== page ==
def #13 01/26/11
SLOW ECONOMY DRIVES UP NEED FOR SOCIAL SERVICES
TOMS RIVER - With the continuing downturn in the economy and unemployment benefits running out, families that have never
turned to the Ocean County Board of Social Services for assistance are doing so now.
"Ocean County ranks among the top three counties in the state of New Jersey for the number of applications for food stamps, general
assistance and temporary assistance for needy families," said Freeholder Deputy Director Gerry P. Little, who serves as liaison to
the Ocean County Board of Social Services. "More and more families and individuals are turning to us for help."
According to the New Jersey Department of Human Services Division of Family Development, Middlesex, Hudson and Ocean counties showed
the highest percentage increase for individuals receiving general assistance since November 2009. Ocean County increased by 27.3
percent according to a November 2010 state report.
The state report also noted Ocean County having the highest increase in food stamp applications in the state, followed by Middlesex
and Morris counties.
The number of persons receiving food stamps in Ocean County increased by 39 percent with more than 42,000 people receiving the
assistance. That number includes 23,602 children.
In addition, the county saw a 13.8 percent increase in the number of families receiving temporary assistance for needy families from
2009 to 2010.
Mary Fran McFadden, director of the Ocean County Board of Social Services, noted that the decline in the housing market and the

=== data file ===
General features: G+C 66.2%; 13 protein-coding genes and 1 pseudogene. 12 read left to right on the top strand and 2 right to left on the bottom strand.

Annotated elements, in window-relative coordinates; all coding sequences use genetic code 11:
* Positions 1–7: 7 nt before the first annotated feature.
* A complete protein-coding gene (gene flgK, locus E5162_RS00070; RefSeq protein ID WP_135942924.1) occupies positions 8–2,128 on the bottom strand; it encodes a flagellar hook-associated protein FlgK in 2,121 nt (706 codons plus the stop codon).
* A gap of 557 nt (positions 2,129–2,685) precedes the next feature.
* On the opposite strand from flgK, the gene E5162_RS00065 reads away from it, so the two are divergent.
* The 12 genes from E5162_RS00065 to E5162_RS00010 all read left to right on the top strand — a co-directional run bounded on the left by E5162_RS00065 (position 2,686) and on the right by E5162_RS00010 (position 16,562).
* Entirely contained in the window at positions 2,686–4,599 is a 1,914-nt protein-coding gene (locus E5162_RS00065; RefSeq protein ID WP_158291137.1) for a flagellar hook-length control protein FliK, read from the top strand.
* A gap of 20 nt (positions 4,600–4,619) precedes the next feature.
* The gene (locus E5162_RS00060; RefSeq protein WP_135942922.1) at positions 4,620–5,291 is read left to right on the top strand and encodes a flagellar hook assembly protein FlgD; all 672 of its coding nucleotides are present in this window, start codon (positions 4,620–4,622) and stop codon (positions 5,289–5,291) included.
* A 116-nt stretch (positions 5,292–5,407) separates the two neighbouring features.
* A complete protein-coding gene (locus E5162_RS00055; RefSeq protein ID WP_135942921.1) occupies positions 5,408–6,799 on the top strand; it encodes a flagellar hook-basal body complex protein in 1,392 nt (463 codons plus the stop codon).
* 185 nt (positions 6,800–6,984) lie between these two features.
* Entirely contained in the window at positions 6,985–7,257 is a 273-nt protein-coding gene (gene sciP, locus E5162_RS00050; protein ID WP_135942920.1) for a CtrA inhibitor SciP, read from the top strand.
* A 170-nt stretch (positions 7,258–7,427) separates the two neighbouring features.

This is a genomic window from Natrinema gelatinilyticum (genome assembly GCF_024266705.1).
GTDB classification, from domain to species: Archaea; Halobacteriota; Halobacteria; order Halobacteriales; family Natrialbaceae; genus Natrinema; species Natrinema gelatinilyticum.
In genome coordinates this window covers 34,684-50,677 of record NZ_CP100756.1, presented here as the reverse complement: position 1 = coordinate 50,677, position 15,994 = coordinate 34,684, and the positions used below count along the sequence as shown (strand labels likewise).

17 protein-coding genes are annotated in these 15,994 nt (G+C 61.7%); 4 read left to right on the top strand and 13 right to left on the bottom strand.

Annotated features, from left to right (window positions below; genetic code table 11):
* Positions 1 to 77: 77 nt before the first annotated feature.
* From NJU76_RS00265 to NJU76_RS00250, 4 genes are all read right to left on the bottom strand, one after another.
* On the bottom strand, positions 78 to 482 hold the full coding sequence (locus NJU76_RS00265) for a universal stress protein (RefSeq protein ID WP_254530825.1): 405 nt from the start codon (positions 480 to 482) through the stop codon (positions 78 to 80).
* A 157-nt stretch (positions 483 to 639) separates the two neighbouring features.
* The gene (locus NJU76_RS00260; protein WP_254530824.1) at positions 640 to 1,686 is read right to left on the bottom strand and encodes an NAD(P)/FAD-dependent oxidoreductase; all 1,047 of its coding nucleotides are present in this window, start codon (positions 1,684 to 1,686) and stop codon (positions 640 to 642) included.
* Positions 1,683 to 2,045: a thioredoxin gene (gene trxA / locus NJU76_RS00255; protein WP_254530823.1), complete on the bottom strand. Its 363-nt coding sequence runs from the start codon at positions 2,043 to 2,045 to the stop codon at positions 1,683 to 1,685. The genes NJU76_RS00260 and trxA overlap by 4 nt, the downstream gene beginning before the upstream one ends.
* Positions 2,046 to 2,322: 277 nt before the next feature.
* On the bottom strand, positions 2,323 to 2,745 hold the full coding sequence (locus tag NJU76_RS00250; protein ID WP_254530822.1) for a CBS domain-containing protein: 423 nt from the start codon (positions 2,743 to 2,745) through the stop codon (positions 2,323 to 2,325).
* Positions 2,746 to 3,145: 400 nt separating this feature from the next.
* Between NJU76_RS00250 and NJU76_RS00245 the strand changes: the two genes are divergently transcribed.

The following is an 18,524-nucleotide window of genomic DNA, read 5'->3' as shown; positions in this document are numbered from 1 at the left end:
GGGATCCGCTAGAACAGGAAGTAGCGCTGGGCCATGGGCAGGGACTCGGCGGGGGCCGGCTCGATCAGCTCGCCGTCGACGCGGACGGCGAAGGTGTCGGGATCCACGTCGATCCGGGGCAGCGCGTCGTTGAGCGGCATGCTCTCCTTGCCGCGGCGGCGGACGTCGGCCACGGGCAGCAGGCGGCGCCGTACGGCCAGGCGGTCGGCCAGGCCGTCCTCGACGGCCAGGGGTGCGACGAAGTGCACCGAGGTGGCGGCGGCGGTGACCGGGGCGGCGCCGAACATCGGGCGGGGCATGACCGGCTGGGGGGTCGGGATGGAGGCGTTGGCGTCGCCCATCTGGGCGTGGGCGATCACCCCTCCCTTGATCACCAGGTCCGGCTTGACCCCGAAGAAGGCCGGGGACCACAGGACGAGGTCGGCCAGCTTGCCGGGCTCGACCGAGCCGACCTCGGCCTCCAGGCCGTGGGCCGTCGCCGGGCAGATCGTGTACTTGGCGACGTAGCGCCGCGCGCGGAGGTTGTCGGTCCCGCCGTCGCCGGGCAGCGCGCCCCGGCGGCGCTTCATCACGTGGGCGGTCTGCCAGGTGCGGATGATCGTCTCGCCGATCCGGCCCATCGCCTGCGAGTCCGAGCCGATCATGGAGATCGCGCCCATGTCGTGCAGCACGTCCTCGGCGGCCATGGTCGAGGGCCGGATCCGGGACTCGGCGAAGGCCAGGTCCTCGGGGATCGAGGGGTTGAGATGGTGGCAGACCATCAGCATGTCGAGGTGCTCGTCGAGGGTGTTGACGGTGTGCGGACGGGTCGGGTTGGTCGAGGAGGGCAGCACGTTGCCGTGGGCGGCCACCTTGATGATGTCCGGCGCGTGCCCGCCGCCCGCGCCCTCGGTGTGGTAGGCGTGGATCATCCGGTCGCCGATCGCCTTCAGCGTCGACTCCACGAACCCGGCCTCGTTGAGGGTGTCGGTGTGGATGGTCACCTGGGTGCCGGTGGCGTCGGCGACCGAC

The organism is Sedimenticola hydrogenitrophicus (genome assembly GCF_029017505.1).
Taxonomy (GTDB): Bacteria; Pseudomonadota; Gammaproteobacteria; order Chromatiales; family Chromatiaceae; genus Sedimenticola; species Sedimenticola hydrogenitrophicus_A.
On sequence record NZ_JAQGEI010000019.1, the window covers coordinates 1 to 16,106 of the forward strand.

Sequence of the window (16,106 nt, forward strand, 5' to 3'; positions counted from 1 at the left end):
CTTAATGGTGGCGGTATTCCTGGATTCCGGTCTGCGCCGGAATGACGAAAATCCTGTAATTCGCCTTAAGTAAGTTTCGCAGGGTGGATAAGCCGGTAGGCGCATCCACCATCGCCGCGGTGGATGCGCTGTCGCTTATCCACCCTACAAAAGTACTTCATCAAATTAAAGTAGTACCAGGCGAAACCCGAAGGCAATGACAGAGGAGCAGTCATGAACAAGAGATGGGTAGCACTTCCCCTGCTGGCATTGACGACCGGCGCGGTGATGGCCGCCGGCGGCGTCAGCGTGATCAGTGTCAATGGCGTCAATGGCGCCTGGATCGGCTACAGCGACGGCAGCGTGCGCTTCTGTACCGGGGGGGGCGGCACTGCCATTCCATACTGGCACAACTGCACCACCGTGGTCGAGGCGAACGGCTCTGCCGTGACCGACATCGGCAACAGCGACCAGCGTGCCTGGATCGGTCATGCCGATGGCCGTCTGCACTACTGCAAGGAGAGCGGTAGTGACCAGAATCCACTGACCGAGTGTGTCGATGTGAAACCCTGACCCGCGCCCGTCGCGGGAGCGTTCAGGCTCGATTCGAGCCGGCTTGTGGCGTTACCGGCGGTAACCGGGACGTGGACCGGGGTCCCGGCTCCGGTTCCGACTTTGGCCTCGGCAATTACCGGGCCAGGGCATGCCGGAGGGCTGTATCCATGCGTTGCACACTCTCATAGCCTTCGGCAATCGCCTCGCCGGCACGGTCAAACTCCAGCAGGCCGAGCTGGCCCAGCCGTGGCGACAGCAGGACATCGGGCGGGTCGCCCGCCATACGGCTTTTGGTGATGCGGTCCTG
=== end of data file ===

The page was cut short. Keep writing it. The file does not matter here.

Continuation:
construction trades, in part, has resulted in more families seeking assistance from social services.
"When construction slowed down many of these families turned to unemployment. With unemployment benefits depleted, they often turn
to us," she said.
"The statistics paint a difficult story for many of our residents," said Freeholder Director Joseph H. Vicari. "We are
continuing to work with agencies and businesses in an effort to stimulate the local economy so that employment opportunities increase
and we can return individuals to work so these families will not have to rely on social services."
Little said that now, in particular, the programs and services administered by the Board are increasingly seen as a financial
lifeline for many families who are affected by unemployment and loss of income.
"I commend the workers at the Board of Social Services," Little said. "They do an excellent job in assisting people access the help
that is available. It's important our residents know they have a place to turn during these difficult times."
Little said that the Board of Social Services administers more than 70 programs to assist needy and under-privileged families and
individuals living in Ocean County. More than $500 million in state and federal funds flow through the Board of Social Services for
programs and services. In addition, Ocean County earmarked $19 million for assistance programs.